Breast Cancer Coverage from Every Angle

Can Systems-Based Intervention Reduce Racial Gaps in Treatment of Breast Cancer?

By: Vanessa A. Carter, BS
Posted: Friday, November 12, 2021

Matthew Manning, MD, FASTRO, of Cone Health Cancer Center, Greensboro, North Carolina, and colleagues conducted the Accountability for Cancer Care through Undoing Racism and Equity (ACCURE) trial to attempt to reduce treatment and survival disparities among Black and White patients with breast and lung cancers. Their results, which were presented during the 2021 American Society for Radiation Oncology (ASTRO) Annual Meeting (Abstract 53), demonstrated improved 5-year overall survival rates, suggesting that systems-based intervention may also reduce race-related survival disparities.

“Thousands of studies have looked at racial disparities in health care, but until recently, very few studies have implemented interventions to eliminate those disparities,” said Dr. Manning in an ASTRO press release. “This study shows that it can be done.”

The ACCURE approach had four key components: (1) an electronic health record with automatic alerts to flag missed appointments or unmet milestones in expected care; (2) a nurse navigator trained in race-specific barriers to help patients overcome obstacles to care when alerts are flagged; (3) a physician champion, to engage health-care teams with race-related feedback on treatment completion; and (4) regular health-equity education training sessions for staff.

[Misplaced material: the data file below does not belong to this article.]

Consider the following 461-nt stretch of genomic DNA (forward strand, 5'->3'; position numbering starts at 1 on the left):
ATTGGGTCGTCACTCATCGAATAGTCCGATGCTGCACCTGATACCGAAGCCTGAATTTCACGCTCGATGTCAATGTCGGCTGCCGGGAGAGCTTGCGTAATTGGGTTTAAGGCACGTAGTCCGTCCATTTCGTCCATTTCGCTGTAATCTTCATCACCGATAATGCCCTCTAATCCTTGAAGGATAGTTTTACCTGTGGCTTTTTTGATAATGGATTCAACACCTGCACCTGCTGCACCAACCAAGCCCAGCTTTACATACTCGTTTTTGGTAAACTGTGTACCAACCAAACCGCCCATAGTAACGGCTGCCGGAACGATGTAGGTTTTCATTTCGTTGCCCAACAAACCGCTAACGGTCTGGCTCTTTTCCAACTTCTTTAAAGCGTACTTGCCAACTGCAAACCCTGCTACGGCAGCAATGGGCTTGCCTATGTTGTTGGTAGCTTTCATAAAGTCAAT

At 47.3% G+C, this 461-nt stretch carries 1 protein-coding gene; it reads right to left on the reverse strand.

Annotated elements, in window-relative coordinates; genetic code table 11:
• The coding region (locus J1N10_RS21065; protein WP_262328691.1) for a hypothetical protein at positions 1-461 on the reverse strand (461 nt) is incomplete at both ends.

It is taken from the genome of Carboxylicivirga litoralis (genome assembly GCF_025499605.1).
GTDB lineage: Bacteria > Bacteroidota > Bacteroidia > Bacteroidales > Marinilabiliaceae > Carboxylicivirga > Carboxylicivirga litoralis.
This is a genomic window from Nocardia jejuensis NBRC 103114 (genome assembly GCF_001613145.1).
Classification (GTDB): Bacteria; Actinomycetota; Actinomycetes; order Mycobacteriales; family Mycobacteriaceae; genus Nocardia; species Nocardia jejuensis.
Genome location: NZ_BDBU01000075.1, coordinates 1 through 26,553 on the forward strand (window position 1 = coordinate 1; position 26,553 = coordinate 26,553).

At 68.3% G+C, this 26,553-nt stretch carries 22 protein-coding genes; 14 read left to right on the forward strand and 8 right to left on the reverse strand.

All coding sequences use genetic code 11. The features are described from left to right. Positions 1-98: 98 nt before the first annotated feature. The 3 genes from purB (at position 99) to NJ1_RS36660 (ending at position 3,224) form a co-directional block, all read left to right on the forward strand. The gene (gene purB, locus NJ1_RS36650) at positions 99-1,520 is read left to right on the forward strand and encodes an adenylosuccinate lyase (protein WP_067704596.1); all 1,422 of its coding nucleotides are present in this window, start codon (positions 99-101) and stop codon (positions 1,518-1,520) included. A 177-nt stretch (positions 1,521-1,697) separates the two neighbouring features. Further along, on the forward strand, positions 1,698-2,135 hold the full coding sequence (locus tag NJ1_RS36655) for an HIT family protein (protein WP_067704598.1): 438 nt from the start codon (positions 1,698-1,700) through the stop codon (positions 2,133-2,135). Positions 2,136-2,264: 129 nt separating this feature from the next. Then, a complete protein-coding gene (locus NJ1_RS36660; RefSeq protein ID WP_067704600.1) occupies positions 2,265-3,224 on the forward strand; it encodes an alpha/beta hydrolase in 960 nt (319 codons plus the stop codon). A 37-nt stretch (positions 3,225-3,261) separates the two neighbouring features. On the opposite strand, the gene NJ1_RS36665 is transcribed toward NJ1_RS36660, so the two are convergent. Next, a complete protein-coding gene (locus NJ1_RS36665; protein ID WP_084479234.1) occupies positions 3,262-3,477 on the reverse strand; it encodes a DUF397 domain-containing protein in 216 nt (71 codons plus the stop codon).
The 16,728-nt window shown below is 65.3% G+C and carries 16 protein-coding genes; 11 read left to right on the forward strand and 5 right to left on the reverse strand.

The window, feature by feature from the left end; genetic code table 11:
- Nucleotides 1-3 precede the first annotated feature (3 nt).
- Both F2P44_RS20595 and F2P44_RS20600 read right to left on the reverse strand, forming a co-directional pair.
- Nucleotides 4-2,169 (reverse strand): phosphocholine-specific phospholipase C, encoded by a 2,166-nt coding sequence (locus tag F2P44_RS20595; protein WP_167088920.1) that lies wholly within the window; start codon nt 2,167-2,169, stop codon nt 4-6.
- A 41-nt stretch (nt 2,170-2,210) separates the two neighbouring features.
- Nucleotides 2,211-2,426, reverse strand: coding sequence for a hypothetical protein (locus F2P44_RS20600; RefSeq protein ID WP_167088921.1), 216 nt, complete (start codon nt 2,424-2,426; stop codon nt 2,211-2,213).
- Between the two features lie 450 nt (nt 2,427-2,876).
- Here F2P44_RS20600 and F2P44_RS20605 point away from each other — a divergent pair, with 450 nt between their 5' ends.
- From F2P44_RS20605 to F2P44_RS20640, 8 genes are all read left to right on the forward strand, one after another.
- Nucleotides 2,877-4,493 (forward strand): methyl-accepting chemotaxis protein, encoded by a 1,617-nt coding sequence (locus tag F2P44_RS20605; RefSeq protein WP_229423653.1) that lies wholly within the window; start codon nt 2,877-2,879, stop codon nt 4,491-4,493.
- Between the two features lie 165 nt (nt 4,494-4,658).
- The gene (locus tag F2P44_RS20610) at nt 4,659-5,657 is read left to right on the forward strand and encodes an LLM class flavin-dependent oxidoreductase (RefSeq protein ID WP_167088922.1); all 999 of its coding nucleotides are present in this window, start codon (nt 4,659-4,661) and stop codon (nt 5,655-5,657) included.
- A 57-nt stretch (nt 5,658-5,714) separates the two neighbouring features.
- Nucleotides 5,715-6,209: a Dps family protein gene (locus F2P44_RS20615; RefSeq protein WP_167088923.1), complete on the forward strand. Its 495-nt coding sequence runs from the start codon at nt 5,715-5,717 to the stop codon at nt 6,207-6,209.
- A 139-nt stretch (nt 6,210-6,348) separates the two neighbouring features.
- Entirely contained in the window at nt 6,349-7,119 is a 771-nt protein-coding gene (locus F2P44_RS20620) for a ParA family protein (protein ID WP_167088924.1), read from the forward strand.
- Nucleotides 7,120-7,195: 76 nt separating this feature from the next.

Previous results demonstrated that ACCURE improved treatment completion rates between Black and White patients who received surgery or radiation therapy for early-stage lung or breast cancer. This new trial enrolled 1,413 participants with stage 0, I, and II breast and lung cancers diagnosed from 2013 to 2015 and compared them with 2,016 patients treated before the intervention from 2007 to 2011.

Before the intervention was implemented, the 5-year survival rates for White and Black patients with breast cancer were 89% and 81%, respectively. Of note, both increased to about 94% after the systems-based changes occurred, which was significant among Black patients (P = .044). Additionally, the survival rates for White patients with lung cancer significantly increased from 43% to 56% (P = .006), whereas the rates for Black patients increased from 37% to 54%.

Disclosure: For full disclosures of the study authors, visit

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